This post will be a ramble, as it does not have one cohesive topic or a point. I had intended to do a mecha design post, but that got postponed due to headache, local celebration and other things that required most of my attention span. Thus, my concentration is largely bust for anything proper. However, one things does tie things together in a very loose manner; all the things discussed here are about old franchises.
Now that I think of it, I used to write these rants more often, so I guess this is a blast from the past for some.
All this really started few weeks back when a friend tried to convince me to watch Rogue One, a Star Wars Prequel. While I don’t intend to do a review of its design works or the like, I already covered that topic few times over regarding how modern Star Wars is all about recycling old designs and concepts. Granted, sometimes they give them a new whirl, but under this new management it really shows how lacking their department in creating new things are.
Now what pissed you off this time? I hear some of you asking. Kaiburr crystals, or as the new continuity seems to like to put it, kyber. It’s an old concept dating back to the original scripts of Star Wars and served as the item to move plot, but were rightfully dropped. It did return back in the Expanded Universe as the name of the crystal that allows lightsabers to focus energy into a blade. Now, in this new continuity, they’re what powers lightsabers and apparently the Death Star requires tons of it to run, essentially making its world destroying beam a giant version of a lightsabre. Hell, there’s a book about a Hutt taking Death Star idea and making a lightsabre-lookalike battle station named Darksaber. It’s in the book with the same name.
It doesn’t make any sense for a crystal to be powering something. It is now known that we could make hi.-temperature photonic crystals into batteries to power electronics and machinery, at least if we’re to believe MIT. Rogue One does not only rewrite story of Epsiode IV (Vader claims the Rebel blockade runner had received multiple transmissions from the rebels and that they were not on a peaceful mission, while in Rogue One we clearly see there was only one transmission from, which was given to Leia through a disc of sorts, and they were docked with a revel ship Vader himself saw escaping), but it also just throws everything in the face of common sense.
While we can argue whether or not the old Expanded Universe was good or not, it had loads of things that made sense. One of these things that made some sense was that the Death Star was powered up by a SFS-CR27200 hypermatter reactor that was lined up by stellar fuel bottles that powered up the whole station. How do I know this? I got the goddamn Owner’s Workshop Manual in my hand for reference material. But Aalt, the movie says It’s the fuel for the weapon, not for the station. Considering the rebels keep referring to Death Star as the weapon throughout the film, and not station or anything else, they do mean the Death Star itself. Hair splitting, I know. Of course they might retcon this the second time in other materials, but the movie makes it clear what the crystals are for. You’re using secondary material, notice that. Yes, and if we were to ignore all that, powering a space station able to blow up planets with crystals would still be retarded. Not to mention Episode IV mentions a reactor powering the thin, not bunch of crystals.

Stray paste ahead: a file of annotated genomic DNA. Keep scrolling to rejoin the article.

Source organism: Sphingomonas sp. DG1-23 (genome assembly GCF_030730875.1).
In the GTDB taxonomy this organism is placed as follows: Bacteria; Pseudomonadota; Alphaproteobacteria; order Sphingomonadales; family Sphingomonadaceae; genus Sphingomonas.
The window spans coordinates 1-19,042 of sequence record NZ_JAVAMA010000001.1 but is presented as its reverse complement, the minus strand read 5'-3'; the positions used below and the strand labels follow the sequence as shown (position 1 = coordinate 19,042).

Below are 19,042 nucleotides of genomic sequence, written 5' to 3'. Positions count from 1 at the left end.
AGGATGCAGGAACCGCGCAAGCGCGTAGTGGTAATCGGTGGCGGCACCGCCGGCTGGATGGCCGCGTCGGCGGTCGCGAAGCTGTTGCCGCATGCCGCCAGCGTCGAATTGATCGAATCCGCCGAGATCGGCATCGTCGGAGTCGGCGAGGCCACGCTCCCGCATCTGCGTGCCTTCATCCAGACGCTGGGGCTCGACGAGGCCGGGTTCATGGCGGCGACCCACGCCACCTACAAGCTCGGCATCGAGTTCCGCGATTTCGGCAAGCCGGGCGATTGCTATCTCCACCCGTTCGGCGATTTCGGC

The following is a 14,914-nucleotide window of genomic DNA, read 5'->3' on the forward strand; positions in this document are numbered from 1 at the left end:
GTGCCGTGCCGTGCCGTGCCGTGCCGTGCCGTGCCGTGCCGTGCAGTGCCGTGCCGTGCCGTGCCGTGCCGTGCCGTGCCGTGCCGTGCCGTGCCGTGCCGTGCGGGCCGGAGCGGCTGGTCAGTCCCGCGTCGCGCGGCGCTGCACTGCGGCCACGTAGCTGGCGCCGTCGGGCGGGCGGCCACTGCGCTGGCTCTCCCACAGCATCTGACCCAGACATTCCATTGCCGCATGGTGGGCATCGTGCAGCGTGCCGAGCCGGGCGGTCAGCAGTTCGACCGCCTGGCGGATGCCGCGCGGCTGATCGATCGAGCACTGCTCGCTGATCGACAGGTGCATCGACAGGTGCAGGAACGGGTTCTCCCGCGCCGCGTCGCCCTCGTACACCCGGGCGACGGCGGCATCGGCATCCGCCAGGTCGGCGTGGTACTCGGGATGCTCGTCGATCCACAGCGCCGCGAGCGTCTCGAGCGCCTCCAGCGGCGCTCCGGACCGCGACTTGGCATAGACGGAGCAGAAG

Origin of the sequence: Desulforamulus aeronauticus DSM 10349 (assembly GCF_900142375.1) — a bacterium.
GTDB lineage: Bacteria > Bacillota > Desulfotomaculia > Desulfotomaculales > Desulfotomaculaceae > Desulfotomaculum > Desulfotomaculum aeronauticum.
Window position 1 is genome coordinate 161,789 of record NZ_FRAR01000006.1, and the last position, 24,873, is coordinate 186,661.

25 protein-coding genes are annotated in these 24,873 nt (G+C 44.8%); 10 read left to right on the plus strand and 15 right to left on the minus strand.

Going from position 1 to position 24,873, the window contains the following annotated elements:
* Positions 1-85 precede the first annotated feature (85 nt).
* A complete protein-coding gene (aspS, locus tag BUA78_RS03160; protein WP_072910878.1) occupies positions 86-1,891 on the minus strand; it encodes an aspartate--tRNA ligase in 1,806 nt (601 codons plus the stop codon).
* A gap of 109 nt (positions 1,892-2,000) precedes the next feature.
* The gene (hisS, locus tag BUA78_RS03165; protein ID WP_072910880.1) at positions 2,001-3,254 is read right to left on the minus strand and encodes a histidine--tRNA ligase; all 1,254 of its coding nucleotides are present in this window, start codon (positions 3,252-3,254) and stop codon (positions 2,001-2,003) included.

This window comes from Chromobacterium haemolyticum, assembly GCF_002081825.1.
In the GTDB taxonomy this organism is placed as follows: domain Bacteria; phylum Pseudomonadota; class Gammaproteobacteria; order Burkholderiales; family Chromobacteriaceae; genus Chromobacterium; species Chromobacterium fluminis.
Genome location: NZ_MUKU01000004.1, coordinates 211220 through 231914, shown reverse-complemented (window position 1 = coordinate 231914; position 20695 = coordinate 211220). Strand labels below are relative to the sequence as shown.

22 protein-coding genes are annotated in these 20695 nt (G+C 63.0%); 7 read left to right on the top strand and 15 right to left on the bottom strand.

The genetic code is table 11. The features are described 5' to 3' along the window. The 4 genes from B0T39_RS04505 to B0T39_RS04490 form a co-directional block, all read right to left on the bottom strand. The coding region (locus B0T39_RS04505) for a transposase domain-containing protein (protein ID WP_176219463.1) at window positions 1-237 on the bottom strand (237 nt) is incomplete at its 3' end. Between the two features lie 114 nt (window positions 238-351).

Enough of that. Rogue One was terribly boring and mediocre, no better than Episode VII for different reasons. Personally, the franchise is beyond my interests at this point and I’ve got no plans to support what I consider an inferior iteration of Star Wars as a whole.
But just as the kaiburr crystal was dug out from its grave to pander fans, so is Netlix’s upcoming Castlevania. I never had objections about turning Castlevania or any other game into a series, but when Netflix announced they’d be making one based on the classic game franchise, I didn’t expect them to go the anime route. Furthermore, I’ll nitpick that this isn’t Castlevania, this is Dracula’s Curse/Demon Castle Legend. There is a very damn good reason why Lords of Shadow was so popular in the end, and it’s because Castlevania had become anime-fied far too much. The franchise was filled with pretty boys and didn’t even try to hit the classic horror movie notes Universal and especially Hammer had laid down. That’s the atmosphere the original three/four Castlevania games carried on them and despite Lords of Shadow being removed from them as well, the fact is that Castlevania is very much Western fantasy through and through. Making it too anime, too pretty, turns the common consumers away and panders only to the core fans. Nothing bad in itself in that, but when your franchise is essentially one of the golden pillars of the NES library and it ends up as a franchise that keeps repeating the exact same console action-adventure for almost two solid decades, something’s gone horribly wrong.
The show won’t revive Castlevania as a game franchise, but it might open up a small market where there is overlap with anime and Castlevania fans, and there is quite a lot of that nowadays thanks to the aforementioned. It’ll probably be bloody, gory and all the run of the mill stuff anime is nowadays and lacks any punch behind it, because everything’s played safe nowadays. There seems to be genuine love behind the piece, I wouldn’t hold my breath over it, just like I wouldn’t hold my breath over the upcoming Star Trek: Discovery.